Hillbilly Elegy lives up to the hype

Today, J. D. Vance’s Hillbilly Elegy: A Memoir of a Family and Culture in Crisis officially earned the top rank on The New York Times bestseller list, and deservedly so. I finished this book yesterday, and I think it lived up to the hype. There are already many capable reviews out there, so I won’t offer a full review here. Nevertheless, I would offer a handful of brief reflections.

It would be misleading to say that the book is about the plight of the working poor in America. It is not nearly so abstract. The book is actually a searching, introspective look at the author’s own troubled childhood in the Appalachian region of Kentucky and southern Ohio. Vance tells the story of his life. He is the son of a drug-addicted mother and of a family-deserting father. His mother’s dissolution pressed him and his sister into an endless parade of temporary live-in boyfriends and husbands. He was surrounded by drugs, alcohol, violence, and emotional abuse. The picture he draws of his own childhood is nothing short of heart-breaking. Nevertheless, some key influences “saved” him from repeating the mistakes of his parents.

The book demonstrates in spades that there is no simple statist solution to the so-called “plight of the working poor.” Vance’s experience shows that the problems in these communities lie far beyond the reach of the nanny state. Rather, broken people produce broken cultures and social pathologies. The only way to fix the culture and eliminate the pathologies is to fix the people. And that is the primary conflict of the book. Can people really change? Indeed, Vance’s own doubt about whether he himself could truly escape the demons of his past is one of the most poignant aspects of this story. It is clear that the problems he describes are primarily moral/spiritual in nature, and therefore so are the solutions.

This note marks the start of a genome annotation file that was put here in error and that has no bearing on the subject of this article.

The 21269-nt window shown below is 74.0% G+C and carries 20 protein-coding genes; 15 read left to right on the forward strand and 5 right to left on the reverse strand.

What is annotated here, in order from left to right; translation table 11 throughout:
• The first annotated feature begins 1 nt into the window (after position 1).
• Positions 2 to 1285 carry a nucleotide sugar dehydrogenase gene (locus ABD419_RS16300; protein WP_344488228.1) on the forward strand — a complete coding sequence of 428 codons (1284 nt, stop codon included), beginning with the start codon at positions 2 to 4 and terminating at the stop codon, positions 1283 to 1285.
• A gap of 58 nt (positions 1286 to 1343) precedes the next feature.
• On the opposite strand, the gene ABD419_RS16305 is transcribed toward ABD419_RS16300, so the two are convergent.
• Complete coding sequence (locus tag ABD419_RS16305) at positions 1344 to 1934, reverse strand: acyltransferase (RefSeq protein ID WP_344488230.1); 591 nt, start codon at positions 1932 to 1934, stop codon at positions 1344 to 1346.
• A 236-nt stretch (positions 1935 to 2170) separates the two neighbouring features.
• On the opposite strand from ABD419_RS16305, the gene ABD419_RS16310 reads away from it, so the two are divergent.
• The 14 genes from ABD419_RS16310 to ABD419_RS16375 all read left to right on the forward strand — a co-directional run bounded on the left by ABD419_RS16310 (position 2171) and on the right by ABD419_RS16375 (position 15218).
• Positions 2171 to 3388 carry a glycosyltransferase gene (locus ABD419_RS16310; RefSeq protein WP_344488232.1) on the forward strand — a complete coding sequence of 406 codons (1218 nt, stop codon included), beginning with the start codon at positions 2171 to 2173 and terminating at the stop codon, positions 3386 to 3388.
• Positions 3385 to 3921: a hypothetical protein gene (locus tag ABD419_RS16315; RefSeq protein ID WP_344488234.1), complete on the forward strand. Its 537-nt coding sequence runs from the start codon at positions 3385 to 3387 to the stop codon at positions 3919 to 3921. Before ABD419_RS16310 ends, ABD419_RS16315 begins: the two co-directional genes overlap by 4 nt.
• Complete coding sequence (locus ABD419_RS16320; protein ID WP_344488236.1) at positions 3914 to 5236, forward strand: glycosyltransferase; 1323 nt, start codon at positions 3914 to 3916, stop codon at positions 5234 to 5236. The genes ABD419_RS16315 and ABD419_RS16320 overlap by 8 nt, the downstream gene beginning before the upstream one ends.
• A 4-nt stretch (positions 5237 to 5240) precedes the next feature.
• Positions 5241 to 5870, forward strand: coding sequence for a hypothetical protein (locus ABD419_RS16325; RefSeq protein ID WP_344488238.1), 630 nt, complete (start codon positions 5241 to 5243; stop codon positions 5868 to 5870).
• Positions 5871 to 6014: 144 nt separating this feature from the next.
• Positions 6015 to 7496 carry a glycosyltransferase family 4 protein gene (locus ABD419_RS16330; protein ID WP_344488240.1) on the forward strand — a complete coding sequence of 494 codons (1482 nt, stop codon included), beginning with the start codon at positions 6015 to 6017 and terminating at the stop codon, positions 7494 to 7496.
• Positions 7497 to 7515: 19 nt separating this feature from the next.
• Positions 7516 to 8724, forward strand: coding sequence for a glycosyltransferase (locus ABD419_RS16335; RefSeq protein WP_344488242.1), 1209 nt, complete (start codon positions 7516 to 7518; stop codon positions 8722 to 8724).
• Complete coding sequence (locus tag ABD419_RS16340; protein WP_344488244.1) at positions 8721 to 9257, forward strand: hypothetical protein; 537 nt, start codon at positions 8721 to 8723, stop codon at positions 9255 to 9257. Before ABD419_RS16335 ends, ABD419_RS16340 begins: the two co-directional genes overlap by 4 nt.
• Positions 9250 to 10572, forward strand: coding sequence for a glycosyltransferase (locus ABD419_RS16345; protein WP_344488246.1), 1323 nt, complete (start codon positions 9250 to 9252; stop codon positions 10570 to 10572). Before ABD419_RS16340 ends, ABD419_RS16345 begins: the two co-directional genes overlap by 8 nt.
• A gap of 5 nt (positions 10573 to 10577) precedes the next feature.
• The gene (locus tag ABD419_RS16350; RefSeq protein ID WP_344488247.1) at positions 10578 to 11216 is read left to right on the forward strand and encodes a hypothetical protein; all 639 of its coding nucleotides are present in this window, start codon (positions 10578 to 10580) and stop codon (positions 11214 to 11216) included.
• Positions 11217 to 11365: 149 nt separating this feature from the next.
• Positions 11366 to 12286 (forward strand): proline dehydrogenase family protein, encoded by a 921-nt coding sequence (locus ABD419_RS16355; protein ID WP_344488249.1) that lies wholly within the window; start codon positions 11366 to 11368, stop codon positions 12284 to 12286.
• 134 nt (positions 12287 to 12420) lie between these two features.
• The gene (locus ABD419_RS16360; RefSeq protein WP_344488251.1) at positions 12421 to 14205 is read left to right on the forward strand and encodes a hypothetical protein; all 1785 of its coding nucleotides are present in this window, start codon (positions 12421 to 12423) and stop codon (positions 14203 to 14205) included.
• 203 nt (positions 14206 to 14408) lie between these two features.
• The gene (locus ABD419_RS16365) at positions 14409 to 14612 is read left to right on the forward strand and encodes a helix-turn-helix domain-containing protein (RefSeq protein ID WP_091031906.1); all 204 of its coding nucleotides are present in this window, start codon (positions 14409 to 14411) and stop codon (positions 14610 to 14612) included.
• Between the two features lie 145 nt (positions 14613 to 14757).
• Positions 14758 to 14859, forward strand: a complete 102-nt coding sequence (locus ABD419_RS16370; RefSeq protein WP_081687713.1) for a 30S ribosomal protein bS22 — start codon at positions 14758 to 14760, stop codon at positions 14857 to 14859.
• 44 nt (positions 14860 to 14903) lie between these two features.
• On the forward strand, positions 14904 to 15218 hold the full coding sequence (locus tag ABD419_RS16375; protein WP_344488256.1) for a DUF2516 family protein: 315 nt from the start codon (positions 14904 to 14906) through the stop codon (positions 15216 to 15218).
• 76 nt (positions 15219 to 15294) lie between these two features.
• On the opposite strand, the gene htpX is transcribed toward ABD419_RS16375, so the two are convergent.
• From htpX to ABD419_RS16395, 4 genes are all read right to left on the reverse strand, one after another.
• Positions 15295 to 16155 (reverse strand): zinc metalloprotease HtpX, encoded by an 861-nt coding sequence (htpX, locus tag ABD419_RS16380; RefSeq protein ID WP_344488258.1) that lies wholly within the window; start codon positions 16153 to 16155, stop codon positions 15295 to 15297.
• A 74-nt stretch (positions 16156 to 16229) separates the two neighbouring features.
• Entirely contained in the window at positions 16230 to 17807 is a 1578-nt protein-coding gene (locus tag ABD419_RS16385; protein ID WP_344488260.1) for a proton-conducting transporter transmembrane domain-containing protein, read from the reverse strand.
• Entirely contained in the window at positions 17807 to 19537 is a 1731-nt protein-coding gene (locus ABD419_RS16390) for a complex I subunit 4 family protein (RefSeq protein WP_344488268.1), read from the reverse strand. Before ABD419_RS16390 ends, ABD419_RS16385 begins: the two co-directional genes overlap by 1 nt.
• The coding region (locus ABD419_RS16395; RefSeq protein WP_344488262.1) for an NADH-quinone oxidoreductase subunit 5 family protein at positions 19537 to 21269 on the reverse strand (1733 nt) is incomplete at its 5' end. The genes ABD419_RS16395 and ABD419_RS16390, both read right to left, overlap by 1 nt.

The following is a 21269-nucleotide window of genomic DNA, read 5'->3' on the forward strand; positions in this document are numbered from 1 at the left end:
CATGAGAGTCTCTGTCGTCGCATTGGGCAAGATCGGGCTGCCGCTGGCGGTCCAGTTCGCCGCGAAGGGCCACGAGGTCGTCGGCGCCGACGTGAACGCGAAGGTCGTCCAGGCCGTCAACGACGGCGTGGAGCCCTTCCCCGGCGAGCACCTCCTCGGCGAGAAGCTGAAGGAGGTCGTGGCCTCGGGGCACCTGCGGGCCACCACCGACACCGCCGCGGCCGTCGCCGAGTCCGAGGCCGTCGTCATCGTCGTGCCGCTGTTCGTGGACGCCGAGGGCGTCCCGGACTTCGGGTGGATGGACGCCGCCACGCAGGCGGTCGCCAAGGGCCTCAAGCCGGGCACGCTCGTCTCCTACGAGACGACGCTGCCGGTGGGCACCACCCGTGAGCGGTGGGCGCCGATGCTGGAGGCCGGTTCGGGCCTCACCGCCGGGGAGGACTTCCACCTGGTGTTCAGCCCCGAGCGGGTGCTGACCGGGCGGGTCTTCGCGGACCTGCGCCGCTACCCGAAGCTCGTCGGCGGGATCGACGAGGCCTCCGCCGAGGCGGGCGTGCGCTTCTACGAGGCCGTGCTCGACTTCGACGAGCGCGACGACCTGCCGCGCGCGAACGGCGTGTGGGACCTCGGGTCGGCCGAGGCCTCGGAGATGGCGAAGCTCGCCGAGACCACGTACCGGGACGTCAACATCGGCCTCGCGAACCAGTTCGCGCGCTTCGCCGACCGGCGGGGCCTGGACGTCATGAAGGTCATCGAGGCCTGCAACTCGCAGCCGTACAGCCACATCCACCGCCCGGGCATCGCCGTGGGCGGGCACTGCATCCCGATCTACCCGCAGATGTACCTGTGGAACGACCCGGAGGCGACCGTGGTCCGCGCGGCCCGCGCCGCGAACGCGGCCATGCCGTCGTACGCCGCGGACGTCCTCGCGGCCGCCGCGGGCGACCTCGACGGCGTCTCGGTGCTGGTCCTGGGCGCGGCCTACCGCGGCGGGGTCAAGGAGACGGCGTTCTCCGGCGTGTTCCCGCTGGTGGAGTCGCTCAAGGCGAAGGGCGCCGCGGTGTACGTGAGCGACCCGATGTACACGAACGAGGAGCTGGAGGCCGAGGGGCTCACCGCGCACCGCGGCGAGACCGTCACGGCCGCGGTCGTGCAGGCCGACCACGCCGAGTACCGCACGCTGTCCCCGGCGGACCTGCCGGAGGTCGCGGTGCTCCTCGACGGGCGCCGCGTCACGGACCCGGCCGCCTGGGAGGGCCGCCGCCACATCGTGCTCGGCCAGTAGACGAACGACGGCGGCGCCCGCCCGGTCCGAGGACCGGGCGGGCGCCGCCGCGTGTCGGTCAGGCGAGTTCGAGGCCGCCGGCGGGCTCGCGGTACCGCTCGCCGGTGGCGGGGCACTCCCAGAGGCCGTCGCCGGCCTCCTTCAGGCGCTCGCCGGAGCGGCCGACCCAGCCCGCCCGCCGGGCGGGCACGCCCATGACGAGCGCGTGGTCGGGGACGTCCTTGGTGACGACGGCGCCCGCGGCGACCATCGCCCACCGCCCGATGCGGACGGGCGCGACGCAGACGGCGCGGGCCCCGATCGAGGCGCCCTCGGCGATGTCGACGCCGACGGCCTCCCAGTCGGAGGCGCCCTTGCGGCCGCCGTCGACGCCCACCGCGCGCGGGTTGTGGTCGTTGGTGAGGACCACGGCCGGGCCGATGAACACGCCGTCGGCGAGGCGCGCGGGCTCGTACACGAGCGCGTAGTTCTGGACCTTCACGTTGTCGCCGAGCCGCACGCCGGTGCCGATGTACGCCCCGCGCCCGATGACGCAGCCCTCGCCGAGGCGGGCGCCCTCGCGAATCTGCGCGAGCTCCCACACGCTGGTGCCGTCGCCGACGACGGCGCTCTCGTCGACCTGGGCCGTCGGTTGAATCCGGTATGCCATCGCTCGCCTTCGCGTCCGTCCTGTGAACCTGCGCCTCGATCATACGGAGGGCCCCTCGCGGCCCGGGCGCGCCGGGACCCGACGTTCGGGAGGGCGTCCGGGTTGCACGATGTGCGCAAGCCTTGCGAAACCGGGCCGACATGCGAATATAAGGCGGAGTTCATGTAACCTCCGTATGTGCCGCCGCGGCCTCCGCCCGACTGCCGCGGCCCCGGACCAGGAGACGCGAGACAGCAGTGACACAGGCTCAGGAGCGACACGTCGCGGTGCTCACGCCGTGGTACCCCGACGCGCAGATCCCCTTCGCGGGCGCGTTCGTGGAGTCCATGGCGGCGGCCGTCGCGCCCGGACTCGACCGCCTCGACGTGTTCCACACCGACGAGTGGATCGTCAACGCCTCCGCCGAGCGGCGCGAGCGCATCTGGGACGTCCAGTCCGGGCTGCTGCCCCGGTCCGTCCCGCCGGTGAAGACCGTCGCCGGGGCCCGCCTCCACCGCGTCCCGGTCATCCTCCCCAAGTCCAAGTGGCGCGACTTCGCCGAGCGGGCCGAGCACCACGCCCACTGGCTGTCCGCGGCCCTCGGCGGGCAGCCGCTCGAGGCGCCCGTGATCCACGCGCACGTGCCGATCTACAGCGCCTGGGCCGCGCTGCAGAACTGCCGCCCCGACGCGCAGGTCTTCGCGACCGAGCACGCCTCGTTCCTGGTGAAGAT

This book is salty. Big time. But I hope that doesn’t turn readers away from this story. It is a story that all of us need to hear and understand. Why? Because it is the story of our neighbors. It is the story of us. That is why reviewers like Rod Dreher have had such high praise for Hillbilly Elegy. Dreher writes:

It’s one of the best books I’ve ever read… For Americans who care about politics and the future of our country, Hillbilly Elegy is the most important book of 2016. You cannot understand what’s happening now without first reading J.D. Vance. His book does for poor white people what Ta-Nehisi Coates’s book did for poor black people: give them voice and presence in the public square.

This is no exaggeration. The book is really that good and that important. Highly recommended.

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